I’ve been looking for an easy oatcake recipe that didn’t involve a trip to the organic food shop for pinhead oatmeal plus organic rolled oats and other expensive nitems. This is a treasure, and although I left out the pepper .personal taste..its so quick, easy and yes, frugal, that I have made it once a week for the last month and have them for a fast healthy brekkie with a bit of cheese. Five stars!

Do you think this recipe would work without food processing/grinding the oats? (I would like to use whole oats if possible.) Thanks for all of your great recipes! 🙂

Have you ever frozen these ? We are traveling,and I would love to take with for breakfast ? Or how long would they stay fresh ?

We are going to try the recipe this week based on your array of great reviews. Another reason for not buying shop-made is that many contain palm oil.

I loved the idea of this recipe but the oatcakes just fell apart! is this because i used rapeseed oil instead of olive oil? other than that i followed recipe to the letter…..

Just made these oatcakes & they were lovely.did add a little more oil & water to bring it together. Being Scottish I am very fussy with my cakes but will make them again. Thank you.

Looking for healthy snacks I though I’d give these a try. Very tasty indeed! However as an inveterate fiddler I made a slightly larger batch and split it between a third plain (anything but!), a third with a handful of mixed seeds and some finely grated cheese in the rest (Gruyere, but I guess any would do). Slightly less frugal, but all very tasty. Thank you for the inspiration.

I just made them and they are delicious and delicately crunchy. I wonder if you have a suggestion to make them a bit more sturdy? Would it be more oil or more water? Mine are delicious but they break up very easily so would not be good to transport. Any advice welcome.

Thank you, thank you for this recipe. I can no longer eat wheat and wanted a recipe for oatcakes so I didn’t have to keep buying boxes of Nairn’s! These are easy beyond belief, beautifully rustic, and delicious. I added coarse black pepper and some cayenne, and look forward to trying out other seeds and spices in the mix.
Those who found the dough crumbly may want to try adding a bit more hot water and letting the dough sit for longer to absorb it.

Just made these with my 4year old son. SO GOOD!
Perfect with our lambs liver pate and some stinky cheese!
Thank you loads!

hi. Used steel cut oats. Did not work. I believe some of the oats need to be ground to flour in order for the mixture to stick together. I guess my food processor did not grind it fine enough. Rolled oats would have been better, with some steel cut for rusticness (no such word).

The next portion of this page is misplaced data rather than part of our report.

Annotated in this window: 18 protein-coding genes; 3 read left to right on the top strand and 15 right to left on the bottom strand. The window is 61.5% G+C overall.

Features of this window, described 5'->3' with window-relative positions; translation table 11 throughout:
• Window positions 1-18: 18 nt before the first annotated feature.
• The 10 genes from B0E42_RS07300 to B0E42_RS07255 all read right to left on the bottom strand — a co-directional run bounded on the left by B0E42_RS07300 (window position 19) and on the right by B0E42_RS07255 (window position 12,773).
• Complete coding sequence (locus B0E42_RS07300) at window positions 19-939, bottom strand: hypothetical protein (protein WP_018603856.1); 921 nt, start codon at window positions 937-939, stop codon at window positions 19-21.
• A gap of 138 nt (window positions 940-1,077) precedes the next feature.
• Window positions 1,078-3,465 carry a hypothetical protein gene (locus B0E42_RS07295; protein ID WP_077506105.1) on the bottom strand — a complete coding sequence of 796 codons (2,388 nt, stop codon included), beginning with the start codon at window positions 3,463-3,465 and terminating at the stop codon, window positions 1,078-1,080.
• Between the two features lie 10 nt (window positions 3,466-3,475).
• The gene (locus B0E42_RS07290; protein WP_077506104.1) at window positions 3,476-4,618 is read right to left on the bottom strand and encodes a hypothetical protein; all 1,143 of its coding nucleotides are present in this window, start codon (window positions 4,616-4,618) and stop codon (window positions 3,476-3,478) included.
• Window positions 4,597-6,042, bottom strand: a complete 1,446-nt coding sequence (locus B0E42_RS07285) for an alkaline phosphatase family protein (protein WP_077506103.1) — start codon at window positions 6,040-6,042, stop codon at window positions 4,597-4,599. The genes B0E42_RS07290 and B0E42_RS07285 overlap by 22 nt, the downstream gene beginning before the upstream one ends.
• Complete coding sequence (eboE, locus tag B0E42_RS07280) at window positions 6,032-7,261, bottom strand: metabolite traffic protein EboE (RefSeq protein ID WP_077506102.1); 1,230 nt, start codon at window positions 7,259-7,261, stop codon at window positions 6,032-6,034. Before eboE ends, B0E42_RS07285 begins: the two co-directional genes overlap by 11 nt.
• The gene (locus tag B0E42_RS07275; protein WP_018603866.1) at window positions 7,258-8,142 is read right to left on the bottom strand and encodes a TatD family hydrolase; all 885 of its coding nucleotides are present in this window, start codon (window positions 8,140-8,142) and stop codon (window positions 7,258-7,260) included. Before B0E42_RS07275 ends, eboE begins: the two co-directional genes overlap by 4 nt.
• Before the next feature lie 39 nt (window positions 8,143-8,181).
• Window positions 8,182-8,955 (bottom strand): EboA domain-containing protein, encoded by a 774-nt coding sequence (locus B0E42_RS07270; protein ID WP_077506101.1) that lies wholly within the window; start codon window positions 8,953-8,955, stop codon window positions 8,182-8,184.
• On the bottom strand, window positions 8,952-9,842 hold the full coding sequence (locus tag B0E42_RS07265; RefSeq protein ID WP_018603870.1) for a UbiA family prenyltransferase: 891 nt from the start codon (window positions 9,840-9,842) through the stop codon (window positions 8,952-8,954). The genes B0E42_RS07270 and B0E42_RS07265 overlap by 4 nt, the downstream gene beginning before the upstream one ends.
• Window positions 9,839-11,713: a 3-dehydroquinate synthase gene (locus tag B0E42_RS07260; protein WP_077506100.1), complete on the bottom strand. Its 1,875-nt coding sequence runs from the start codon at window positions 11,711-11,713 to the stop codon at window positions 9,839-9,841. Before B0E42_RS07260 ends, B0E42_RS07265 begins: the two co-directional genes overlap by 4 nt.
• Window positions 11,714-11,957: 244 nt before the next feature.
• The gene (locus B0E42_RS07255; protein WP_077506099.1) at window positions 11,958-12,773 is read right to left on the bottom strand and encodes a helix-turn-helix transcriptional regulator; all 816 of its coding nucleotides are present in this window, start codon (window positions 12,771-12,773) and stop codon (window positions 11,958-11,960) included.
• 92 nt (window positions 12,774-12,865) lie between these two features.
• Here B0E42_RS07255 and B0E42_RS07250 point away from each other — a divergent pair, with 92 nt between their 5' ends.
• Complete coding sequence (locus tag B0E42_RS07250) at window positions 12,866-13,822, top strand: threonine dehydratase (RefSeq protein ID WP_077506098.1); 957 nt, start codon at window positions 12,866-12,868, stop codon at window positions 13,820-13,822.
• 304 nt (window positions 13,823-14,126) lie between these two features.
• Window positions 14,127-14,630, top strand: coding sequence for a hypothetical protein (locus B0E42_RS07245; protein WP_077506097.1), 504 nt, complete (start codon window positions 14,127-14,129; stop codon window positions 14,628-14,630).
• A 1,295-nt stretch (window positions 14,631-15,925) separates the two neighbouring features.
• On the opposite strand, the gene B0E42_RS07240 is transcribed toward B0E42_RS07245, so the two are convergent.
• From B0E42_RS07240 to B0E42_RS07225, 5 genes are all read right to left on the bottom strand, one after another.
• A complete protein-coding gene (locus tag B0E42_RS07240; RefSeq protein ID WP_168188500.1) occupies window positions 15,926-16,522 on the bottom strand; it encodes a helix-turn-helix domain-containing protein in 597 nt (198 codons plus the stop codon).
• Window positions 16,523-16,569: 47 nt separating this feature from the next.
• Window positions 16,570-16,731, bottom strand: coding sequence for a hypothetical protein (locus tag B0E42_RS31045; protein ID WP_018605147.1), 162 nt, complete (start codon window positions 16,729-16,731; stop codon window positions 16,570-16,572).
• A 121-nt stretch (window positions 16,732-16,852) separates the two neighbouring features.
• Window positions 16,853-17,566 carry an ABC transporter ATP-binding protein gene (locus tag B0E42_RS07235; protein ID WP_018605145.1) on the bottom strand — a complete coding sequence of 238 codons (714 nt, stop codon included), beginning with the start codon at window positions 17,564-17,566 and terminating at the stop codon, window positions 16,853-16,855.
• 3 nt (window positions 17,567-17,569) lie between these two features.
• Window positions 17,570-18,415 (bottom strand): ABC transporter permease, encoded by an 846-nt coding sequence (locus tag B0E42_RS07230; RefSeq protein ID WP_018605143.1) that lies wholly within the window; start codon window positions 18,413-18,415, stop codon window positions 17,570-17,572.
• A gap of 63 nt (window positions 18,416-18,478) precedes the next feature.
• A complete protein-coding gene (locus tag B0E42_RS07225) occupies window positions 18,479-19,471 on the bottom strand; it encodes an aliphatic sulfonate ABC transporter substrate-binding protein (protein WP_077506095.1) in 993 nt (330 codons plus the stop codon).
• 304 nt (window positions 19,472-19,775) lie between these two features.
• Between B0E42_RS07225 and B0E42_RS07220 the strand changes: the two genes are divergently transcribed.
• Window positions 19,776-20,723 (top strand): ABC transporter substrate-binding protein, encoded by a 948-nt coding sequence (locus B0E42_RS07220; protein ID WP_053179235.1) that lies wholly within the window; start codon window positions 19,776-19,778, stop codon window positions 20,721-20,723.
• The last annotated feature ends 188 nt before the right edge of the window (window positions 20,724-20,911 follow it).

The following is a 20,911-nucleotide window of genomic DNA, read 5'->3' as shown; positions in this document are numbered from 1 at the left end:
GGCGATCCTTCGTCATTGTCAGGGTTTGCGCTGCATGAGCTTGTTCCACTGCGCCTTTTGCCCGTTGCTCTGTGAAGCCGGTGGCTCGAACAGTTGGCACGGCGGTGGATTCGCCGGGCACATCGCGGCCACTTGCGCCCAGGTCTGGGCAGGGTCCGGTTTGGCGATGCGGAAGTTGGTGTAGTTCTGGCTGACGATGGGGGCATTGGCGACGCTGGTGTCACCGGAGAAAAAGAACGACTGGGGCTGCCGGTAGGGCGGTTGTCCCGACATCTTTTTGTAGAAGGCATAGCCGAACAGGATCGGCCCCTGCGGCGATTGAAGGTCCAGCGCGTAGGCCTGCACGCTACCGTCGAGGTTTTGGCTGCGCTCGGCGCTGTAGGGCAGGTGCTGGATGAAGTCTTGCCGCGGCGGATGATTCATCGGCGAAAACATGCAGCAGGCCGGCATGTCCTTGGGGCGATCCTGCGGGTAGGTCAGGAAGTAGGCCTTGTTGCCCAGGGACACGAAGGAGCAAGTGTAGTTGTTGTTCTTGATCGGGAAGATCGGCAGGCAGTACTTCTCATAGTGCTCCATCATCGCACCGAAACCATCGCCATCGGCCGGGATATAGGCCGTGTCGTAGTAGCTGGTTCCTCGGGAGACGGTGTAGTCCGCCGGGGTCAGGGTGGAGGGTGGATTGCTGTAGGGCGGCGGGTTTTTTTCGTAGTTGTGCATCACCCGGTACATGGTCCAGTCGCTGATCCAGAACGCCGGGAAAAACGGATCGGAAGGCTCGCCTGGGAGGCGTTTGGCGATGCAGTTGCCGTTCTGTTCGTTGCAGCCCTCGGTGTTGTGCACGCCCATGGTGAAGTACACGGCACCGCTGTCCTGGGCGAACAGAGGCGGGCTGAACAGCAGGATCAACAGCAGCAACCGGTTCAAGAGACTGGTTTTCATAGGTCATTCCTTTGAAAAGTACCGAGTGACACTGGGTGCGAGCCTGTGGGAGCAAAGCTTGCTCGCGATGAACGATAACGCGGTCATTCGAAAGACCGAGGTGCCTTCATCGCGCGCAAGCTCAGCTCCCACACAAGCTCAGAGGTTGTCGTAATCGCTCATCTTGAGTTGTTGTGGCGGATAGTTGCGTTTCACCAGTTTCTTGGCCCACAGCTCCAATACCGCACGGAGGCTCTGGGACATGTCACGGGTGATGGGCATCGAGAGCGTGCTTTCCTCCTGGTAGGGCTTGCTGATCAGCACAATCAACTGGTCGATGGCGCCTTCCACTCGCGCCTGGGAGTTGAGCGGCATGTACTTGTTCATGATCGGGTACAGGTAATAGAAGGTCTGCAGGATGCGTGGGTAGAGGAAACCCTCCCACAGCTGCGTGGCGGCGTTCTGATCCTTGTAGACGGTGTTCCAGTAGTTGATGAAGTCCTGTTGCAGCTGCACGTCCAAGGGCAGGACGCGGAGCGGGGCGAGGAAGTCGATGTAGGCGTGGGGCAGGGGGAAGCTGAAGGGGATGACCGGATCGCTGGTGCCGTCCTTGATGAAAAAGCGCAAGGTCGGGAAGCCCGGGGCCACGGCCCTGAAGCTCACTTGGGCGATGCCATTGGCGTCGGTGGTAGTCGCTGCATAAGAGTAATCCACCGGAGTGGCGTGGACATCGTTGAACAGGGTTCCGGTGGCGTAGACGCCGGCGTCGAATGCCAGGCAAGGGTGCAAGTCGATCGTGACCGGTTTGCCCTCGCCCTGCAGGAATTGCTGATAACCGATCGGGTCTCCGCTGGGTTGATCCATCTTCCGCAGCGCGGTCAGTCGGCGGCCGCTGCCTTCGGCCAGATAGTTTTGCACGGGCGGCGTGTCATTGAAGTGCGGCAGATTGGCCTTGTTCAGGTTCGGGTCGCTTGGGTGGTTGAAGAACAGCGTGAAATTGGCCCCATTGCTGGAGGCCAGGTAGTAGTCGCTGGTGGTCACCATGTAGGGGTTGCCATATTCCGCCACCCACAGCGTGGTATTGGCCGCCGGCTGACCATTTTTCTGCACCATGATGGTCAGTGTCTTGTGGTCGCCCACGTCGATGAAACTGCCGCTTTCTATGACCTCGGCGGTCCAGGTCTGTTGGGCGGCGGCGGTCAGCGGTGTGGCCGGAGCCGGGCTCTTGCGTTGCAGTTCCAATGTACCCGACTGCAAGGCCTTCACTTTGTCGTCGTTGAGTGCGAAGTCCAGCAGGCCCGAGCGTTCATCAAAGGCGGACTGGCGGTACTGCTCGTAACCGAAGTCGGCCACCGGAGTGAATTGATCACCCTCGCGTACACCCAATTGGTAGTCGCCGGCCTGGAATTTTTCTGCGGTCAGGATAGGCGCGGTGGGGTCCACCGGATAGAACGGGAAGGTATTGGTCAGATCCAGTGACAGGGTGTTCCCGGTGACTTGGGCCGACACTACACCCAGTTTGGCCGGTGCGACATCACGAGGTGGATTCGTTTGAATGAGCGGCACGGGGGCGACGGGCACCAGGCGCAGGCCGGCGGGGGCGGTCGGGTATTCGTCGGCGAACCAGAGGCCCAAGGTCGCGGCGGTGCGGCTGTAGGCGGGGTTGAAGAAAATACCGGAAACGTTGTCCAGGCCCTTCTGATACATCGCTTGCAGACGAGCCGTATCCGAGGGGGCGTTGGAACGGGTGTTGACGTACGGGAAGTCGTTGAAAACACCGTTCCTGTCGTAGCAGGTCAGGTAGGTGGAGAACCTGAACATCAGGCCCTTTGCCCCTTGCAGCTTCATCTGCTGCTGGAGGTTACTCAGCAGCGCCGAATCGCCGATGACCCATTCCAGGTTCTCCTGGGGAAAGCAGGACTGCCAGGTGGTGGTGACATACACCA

Thank you very much for this. Having seen so many recipes demanding only oatmeal, which I can’t get where I live, it was great to see this recipe, and then find out that the result really is delicious oat cakes. I found I needed more water to get the dough, and some people might like to tone down the pepper a touch, but first time out of the oven they taste delicious, so bravo to you.

.Sceptically I have just tried this recipe , thinking that at least it could go out for the birds. No chance. It was well worth the minimal effort involved. There is a second batch cooking at the moment, this time with added Parmesan
They tasty nibbles for tonight’s visitors. Thank you

Hi Nick,
I’ve been making these for a while now but combined elements from another seedy recipe to make it more savoury.
I add onion powder, garlic powder, nutritional yeast and soya sauce to your basic recipe. (I can post specifics if anyone is interested)I make a 4X batch as they last – if they’re not eaten!!
I divide the mix up into 4 lots and then roll it as a lump between 2 sheets baking paper with a plastic kids placemat on top and underneath. After this I put it onto a baking tray and then use a pizza cutter to run 6 lines each way in the flattened mix. Repeat 3 X for the rest of the mixture.
Put it in the FF oven at 170oC for maybe 30 mins? I rotate the mix every 10 mins and when it gets nice and brown I turn the mix over, break the biscuits apart and take the side bits off. Kind of depends how thin your mix is and your oven.
Cool on cake racks and store in airtight container.
Thank you for the basic recipe.

I commented on these a few years ago, but I’m moved to do so again. Once I knew what consistency to aim for, they became fail-proof. I’ve been making these oatcakes for a couple of years, and they are an unusual and attractive handmade gift for those who don’t eat sugar and/or wheat. I’ve taken to adding onion and garlic in various forms as well as rotating through a variety of spices including nigella, cumin, turmeric, smoked paprika, chipotle powder, etc.